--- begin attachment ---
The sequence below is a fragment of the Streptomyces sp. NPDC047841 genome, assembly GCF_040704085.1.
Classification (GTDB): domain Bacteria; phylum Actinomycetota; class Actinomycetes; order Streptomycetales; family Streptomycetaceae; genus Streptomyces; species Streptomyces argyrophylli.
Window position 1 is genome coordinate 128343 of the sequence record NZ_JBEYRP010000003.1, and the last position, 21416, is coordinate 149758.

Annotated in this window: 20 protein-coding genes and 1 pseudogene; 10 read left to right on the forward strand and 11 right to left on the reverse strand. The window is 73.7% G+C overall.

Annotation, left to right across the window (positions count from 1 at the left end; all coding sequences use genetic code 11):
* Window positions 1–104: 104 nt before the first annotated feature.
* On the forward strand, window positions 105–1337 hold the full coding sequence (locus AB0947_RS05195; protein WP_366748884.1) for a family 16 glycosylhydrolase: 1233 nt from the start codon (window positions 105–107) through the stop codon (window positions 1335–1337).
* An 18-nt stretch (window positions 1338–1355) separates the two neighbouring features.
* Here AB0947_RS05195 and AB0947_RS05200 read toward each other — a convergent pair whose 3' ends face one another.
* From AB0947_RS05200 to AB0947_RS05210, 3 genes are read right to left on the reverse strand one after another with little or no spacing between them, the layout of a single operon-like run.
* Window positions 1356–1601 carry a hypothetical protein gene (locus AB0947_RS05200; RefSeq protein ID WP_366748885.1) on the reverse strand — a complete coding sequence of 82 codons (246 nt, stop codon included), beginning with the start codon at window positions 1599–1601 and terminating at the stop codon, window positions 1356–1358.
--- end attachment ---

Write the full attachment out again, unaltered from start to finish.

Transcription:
The sequence below is a fragment of the Streptomyces sp. NPDC047841 genome, assembly GCF_040704085.1.
Classification (GTDB): domain Bacteria; phylum Actinomycetota; class Actinomycetes; order Streptomycetales; family Streptomycetaceae; genus Streptomyces; species Streptomyces argyrophylli.
Window position 1 is genome coordinate 128343 of the sequence record NZ_JBEYRP010000003.1, and the last position, 21416, is coordinate 149758.

Annotated in this window: 20 protein-coding genes and 1 pseudogene; 10 read left to right on the forward strand and 11 right to left on the reverse strand. The window is 73.7% G+C overall.

Annotation, left to right across the window (positions count from 1 at the left end; all coding sequences use genetic code 11):
* Window positions 1–104: 104 nt before the first annotated feature.
* On the forward strand, window positions 105–1337 hold the full coding sequence (locus AB0947_RS05195; protein WP_366748884.1) for a family 16 glycosylhydrolase: 1233 nt from the start codon (window positions 105–107) through the stop codon (window positions 1335–1337).
* An 18-nt stretch (window positions 1338–1355) separates the two neighbouring features.
* Here AB0947_RS05195 and AB0947_RS05200 read toward each other — a convergent pair whose 3' ends face one another.
* From AB0947_RS05200 to AB0947_RS05210, 3 genes are read right to left on the reverse strand one after another with little or no spacing between them, the layout of a single operon-like run.
* Window positions 1356–1601 carry a hypothetical protein gene (locus AB0947_RS05200; RefSeq protein ID WP_366748885.1) on the reverse strand — a complete coding sequence of 82 codons (246 nt, stop codon included), beginning with the start codon at window positions 1599–1601 and terminating at the stop codon, window positions 1356–1358.